National Park Service Retracts Approval to Install R-Evolution Sculpture of Woman
on National Mall at 11th Hour
Organization Behind Healing & Equality Vigil Seeking Legal Support to Assert First Amendment Rights
WASHINGTON, DC – Catharsis on the Mall, the group organizing to bring R-Evolution, a giant sculpture of a meditating woman by artist Marco Cochrane, to the National Mall for a vigil starting in November is stunned by the sudden last-minute retraction made by the National Park Service (NPS) after the agency had approved the action back on September 14. In a correspondence received by Catharsis organizers after close of business on October 25 from NPS Acting Regional Director Rick Obernesser, the agency stated that it is revoking that approval claiming it was issued “in error” as the government has a “substantial interest” in preserving the turf and aesthetics of the National Mall due to its historical significance. The agency also denied the permit for an extended vigil that would’ve taken place around R-Evolution to bring awareness to violence against women and the Equal Rights Amendment through February 1, 2018.
“We are looking to formalize litigation with a firm or organization committed to defending our First Amendment rights to use this sculpture to affect change in Washington, D.C.,” says Catharsis Spokeswoman Natalie White. “We need a law firm willing to take on overly restrictive NPS rules that inappropriately seem to value the preservation of the perceived aesthetic of the National Mall over First Amendment activities. Historical use of this public space includes free speech demonstrations that continue to shape the character of our country.”
White, also a visual artist who last year brought a life-size naked bronze sculpture of herself to Catharsis, is an activist for the Equal Rights Amendment. With the installation of R-Evolution, White and Catharsis supporters intended to maintain a 24/7 vigil through the anniversary of the Women’s March, after Catharsis concludes on November 12. The Catharsis vigil also intended to honor the Silent Sentinels, who were Suffragettes that, despite arrests and police beatings, spent two years vigiling for the right to vote in front of the White House. The Catharsis vigil also sought to solemnly commemorate the 100th Anniversary of the “Night of Terror,” when 33 Silent Sentinels were brutally tortured and beaten by the jail guards after being arrested for non-violently demanding the right to vote.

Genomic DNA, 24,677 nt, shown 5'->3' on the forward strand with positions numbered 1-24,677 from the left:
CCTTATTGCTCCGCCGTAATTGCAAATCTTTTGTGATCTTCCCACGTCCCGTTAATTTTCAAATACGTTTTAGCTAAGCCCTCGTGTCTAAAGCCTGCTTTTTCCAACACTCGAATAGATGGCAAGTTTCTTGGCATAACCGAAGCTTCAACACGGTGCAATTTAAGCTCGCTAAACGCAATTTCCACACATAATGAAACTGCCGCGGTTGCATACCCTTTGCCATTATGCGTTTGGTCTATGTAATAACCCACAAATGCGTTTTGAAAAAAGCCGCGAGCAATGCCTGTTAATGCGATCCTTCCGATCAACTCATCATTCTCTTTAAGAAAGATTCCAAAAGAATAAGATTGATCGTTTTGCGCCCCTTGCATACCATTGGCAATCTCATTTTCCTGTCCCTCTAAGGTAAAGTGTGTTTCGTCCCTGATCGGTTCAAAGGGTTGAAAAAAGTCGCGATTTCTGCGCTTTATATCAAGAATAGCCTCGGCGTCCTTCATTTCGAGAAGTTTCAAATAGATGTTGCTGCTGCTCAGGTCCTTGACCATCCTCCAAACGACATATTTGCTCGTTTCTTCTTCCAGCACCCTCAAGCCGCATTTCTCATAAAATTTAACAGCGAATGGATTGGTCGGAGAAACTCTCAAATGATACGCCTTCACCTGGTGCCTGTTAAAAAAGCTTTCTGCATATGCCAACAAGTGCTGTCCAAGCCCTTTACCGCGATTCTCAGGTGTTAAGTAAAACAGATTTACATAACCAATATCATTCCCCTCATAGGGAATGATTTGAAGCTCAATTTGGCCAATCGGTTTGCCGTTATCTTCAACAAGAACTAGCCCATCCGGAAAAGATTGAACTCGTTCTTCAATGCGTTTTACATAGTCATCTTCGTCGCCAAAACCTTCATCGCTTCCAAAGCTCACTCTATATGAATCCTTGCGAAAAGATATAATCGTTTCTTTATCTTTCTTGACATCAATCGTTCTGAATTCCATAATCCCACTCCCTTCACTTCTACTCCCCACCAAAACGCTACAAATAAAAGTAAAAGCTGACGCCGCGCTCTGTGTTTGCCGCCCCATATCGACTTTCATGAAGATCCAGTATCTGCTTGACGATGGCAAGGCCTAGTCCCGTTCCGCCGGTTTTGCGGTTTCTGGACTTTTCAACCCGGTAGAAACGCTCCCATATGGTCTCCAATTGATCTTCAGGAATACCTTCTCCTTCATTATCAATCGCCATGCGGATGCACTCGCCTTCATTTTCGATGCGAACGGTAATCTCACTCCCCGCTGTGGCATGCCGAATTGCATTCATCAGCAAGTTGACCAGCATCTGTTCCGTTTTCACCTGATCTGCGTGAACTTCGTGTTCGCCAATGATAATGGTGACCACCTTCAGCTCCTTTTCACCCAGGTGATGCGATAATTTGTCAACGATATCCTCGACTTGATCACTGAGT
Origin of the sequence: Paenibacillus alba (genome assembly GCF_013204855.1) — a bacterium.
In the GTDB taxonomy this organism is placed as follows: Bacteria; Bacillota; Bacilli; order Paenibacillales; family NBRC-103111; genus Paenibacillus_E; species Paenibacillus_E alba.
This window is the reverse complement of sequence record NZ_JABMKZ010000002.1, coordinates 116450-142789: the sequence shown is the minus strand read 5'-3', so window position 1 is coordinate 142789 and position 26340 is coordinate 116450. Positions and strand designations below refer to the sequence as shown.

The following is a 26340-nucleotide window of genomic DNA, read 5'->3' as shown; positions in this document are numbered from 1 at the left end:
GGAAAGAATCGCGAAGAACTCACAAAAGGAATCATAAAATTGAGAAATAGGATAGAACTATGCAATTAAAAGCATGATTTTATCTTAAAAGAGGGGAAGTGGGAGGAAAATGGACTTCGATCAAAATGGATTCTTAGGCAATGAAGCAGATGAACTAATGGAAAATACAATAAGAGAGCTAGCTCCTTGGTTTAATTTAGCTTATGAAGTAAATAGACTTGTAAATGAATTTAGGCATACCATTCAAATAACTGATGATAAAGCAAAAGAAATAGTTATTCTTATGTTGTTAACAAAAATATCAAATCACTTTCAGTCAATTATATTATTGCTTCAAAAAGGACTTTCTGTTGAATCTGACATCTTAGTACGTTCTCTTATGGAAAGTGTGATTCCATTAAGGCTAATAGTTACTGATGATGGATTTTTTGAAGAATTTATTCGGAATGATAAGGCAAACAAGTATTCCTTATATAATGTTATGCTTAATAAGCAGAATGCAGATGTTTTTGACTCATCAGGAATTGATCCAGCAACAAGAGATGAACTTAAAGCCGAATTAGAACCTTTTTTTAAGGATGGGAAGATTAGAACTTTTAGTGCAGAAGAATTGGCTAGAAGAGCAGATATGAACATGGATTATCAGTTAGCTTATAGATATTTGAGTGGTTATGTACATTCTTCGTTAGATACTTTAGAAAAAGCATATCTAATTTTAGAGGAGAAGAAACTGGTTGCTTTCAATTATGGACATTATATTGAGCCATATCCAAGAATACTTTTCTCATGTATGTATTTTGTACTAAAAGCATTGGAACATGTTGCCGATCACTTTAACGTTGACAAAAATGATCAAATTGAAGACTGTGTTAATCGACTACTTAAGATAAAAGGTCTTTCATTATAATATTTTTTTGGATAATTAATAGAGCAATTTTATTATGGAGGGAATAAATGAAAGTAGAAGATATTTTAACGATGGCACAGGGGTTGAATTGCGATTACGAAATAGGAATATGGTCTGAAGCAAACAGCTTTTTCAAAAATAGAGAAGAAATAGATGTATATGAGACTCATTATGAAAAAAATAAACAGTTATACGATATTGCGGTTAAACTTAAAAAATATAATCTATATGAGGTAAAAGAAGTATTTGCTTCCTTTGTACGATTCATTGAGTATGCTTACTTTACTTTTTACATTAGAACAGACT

Catharsis on the Mall is co-created by dozens of core volunteers, artists, and activists; and thousands of participants. In the October 25 correspondence, NPS did grant approval for the rest of its activities.
“We raised more than $90,000 in less than a month from hundreds of people who support our message and believe in what we are doing.” says Catharsis organizer Natalie “Ethos” De Leon. “Despite how NPS has chosen to handle R-Evolution, the rest of the Catharsis vigil to be held November 10-12 is still permitted, including the ceremonial burn and other major art installations. Our community will share beautiful art and programming dedicated to harnessing the themes of nurturing the heart, feminine empowerment, and unity that R-Evolution helped inspire.”
Each year, the demonstration has revolved around a different theme, with the first two years focusing on healing from the drug war and recovering from trauma. For its third year, the group originally planned to install the sculpture as the centerpiece of its third annual “Catharsis on the Mall” vigil featuring unique displays of community art, interactive experiences for all ages, lectures, discussions, workshops, music, unstructured spaces intended to facilitate the healing arts, and a ceremonial burn.
Announcement of the September 14 approval of R-Evolution resulted in more than 500 individual donations to the Catharsis crowdfund, including a Community Innovation Grant from the Burning Man Project and generous support from the Bronner Family, countless hours of work by volunteers, and tens of thousands of dollars spent in preparation to bring the sculpture to Washington, D.C. Catharsis organizers are now seeking the advice of First Amendment experts to defend its right to free speech and peaceful assembly, given the harm done by NPS’s “error.”
“We originally applied for this permit in December 2016 and had every reason to be hopeful that the National Park Service would allow R-Evolution to be installed for Catharsis and the extended vigil. We were required to submit detailed plans, engineering drawings, installation schedules, and equipment lists for the project in August, which the NPS spent a month reviewing before it gave written approval of the project in September,” says Robert “Roman” Haferd, an attorney and board member of Catharsis on the Mall, who handled permitting for the group. “We received no indication of anything disqualifying in our permit application until the media began reporting on the story, at which point the NPS suddenly took issue with the impact it would have on the historic sites, something the NPS knew all along.”
For more information about R-Evolution and The Bliss Project, please visit: http://www.marcocochranesculpture.net/r-evolution/
For more information about Catharsis on the Mall, please visit: http://catharsisonthemall.com
For more information about the Equal Rights Amendment, please visit: http://www.equalrightsamendment.org/
For interview requests of Catharsis on the Mall organizers, artists, and its partners, please contact Media Liaisons: Natalie White, 347-696-6864, firstname.lastname@example.org; Lauren Berlekamp, 202-657-7754, email@example.com.
Please follow Catharsis on the Mall on social media: Facebook @catharsisonthemall – Twitter @CatharsisDC – Instagram @catharsisonthemall